A final detail that really sold me on the movie is that the pre-reboot Star Trek series’ has been finally afforded respectful treatment. A good chunk of the background material builds off of Star Trek: Enterprise, and is even correct in the historical details. Leonard Nimoy’s real life passing is incorporated into the story in a meaningful way that’s both a plot point and tribute. There’s another little touch at the end of the movie that will mean a lot to those of us introduced to the franchise through the original iterations. Unlike its predecessors, which tried so hard to replace them, Beyond understands that it stands alongside other stories, and utilizes that in a way to tell a story that couldn’t have been told otherwise, fulfilling the purpose of the reboot in the first place.

There are a few a missteps. While having Kirk and Spock question their life paths fleshed them out considerably, it would’ve made a stronger movie if it was a plot thread through the story instead of bookending everything. The Kirk and Spock dynamic doesn’t work quite as well as it did with William Shatner and Leonard Nimoy, but having the characters act like themselves for once does compensate, somewhat.

It’s very unfortunate that Into Darkness’s Alice Eve didn’t come back as Carol Marcus for this adventure, especially since the end of Into Darkness made a big deal about her becoming the new member of the core cast. (Marcus was lost in the rewrites, as was the in-universe explanation. Hopefully, she comes back for movie four). Also, can we please have some actual Star Trek aliens in these movies?

So, is Beyond the best film in the franchise? No, there are others I like better. But I think it’s the best of the reboot series. It’s unashamedly a Star Trek movie that offers something to old school fans without snubbing the new ones and is a fun ride on its own merits. If you like Star Trek or sci-fi blockbusters, I’d say it’s worth seeing on the big screen. So, what do you think? Reply in the comments and may you not only live long and prosper, but also find hope in the impossible.

Extra Notes:

– Stay tuned during the credits for tributes to Leonard Nimoy (do I really need to tell you who he played) and Anton Yelchin (reboot Chekov), both of whom tragically passed away before Beyond was released. Additionally, the two birthday scenes were modified to include meta tributes to Yelchin; the glass in the first and the editing of the second.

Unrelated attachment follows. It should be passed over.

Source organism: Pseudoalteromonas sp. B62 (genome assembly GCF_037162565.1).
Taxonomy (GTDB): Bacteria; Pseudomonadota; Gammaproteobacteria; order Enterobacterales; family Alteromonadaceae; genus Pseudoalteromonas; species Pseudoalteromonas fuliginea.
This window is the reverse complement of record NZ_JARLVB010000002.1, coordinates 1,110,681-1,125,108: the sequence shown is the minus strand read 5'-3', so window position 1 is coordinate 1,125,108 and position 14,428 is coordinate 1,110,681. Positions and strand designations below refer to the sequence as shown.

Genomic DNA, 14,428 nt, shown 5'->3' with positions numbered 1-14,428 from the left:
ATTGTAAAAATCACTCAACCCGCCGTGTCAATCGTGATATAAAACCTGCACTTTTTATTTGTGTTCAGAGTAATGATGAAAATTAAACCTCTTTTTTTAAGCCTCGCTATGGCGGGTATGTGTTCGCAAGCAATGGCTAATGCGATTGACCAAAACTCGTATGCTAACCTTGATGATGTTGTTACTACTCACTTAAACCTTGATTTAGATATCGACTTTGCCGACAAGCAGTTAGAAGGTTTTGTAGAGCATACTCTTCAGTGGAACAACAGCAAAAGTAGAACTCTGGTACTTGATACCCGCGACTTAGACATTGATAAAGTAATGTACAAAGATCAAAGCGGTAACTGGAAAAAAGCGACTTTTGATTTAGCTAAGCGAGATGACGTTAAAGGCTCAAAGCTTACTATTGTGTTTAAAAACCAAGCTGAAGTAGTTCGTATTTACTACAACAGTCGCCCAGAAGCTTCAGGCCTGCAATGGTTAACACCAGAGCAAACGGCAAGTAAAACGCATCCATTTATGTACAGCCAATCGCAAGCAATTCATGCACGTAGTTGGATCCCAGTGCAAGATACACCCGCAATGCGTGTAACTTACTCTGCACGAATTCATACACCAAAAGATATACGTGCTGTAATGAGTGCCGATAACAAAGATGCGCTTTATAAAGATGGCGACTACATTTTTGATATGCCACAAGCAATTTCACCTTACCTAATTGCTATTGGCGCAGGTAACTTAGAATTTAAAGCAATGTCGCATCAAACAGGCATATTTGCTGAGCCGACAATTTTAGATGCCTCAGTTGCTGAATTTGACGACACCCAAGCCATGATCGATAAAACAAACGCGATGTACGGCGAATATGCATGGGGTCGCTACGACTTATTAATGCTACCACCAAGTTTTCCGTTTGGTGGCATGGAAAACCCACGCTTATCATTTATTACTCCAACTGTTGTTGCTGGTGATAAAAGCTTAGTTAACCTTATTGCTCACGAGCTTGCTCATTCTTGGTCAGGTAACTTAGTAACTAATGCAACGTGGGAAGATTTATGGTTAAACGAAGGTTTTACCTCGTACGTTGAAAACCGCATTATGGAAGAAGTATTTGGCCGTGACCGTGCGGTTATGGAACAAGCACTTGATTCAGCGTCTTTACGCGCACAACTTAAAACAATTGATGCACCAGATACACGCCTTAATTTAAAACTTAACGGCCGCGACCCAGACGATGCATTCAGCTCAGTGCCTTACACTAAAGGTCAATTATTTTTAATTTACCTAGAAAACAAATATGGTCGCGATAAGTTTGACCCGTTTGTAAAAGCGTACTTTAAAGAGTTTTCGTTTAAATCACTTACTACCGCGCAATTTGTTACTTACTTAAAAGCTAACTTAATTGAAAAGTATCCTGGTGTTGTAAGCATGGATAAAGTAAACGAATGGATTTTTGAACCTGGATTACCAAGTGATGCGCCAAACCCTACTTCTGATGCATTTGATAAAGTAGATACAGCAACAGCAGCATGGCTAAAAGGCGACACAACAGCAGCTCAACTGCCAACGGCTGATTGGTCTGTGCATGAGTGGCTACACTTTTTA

– While explaining all the connections to the original Star Trek timeline and Easter egg in-jokes would be a post of its own, Beyond draws heavily from Star Trek: Enterprise season three for some background details.

– The movie takes place three years into the mission the crew received at the end of Into Darkness, set in AD 2260 (five years ahead of the one in the Original Series). So, Beyond takes place in 2263, three years before the timeframe of The Original Series season one.

– The Beastie Boys song that pops up in this movie, “Sabotage,” was previously used in the Corvette scene of Star Trek (2009).

– Chekov receives his assignment for the big rescue plan due to the engineering experience he had, per Into Darkness.

– A big deal was made by the announcement that Sulu would be depicted as a gay character despite being established as being straight. For all the fuss that was made about it, though, this was never explicitly explained in the final film and only there for a few seconds screen time. In fact, from the movie alone, you can’t prove that Sulu is gay, much less married.

The decision to make the new Sulu gay was actually a nod to Sulu’s original actor George Takei, gay himself and heavily involved in related activism. Ironically, Takei himself objected to the decision, saying:

I’m delighted that there’s a gay character. Unfortunately, it’s a twisting of Gene’s creation, to which he put in so much thought. I think it’s really unfortunate.

Simon Pegg, who wrote Beyond in addition to playing Scotty, was the guy who made the change. Pegg felt that the parallel universe setting gave them the license to change this:

the Kelvin universe can evolve and change in ways that don’t necessarily have to follow the Prime Universe at any point in history, before or after the events of Star Trek ‘09

Discussing whether Pegg’s explanation works within the Star Trek canon (since author statements don’t outweigh onscreen evidence) is a whole other blog post, but I personally agree with Takei in regards to whether Sulu should’ve been changed or not.

– Incidentally, Sulu’s partner(played by Doug Jung, one of the writers) was not given a name onscreen, nor was the daughter. Memory Alpha gives the former the first name “Ben.” The popular theory is that the daughter is named Demora, as a nod to the original Sulu’s much younger biological daughter, Demora Sulu, from Star Trek Generations.

– Paramount didn’t market this movie that well. This is the first trailer, which I hated (as did Simon Pegg!) although, after having seen and enjoyed the movie, I find it a lot more fun.


Now, here’s the one that made me decide that I wanted to see the movie.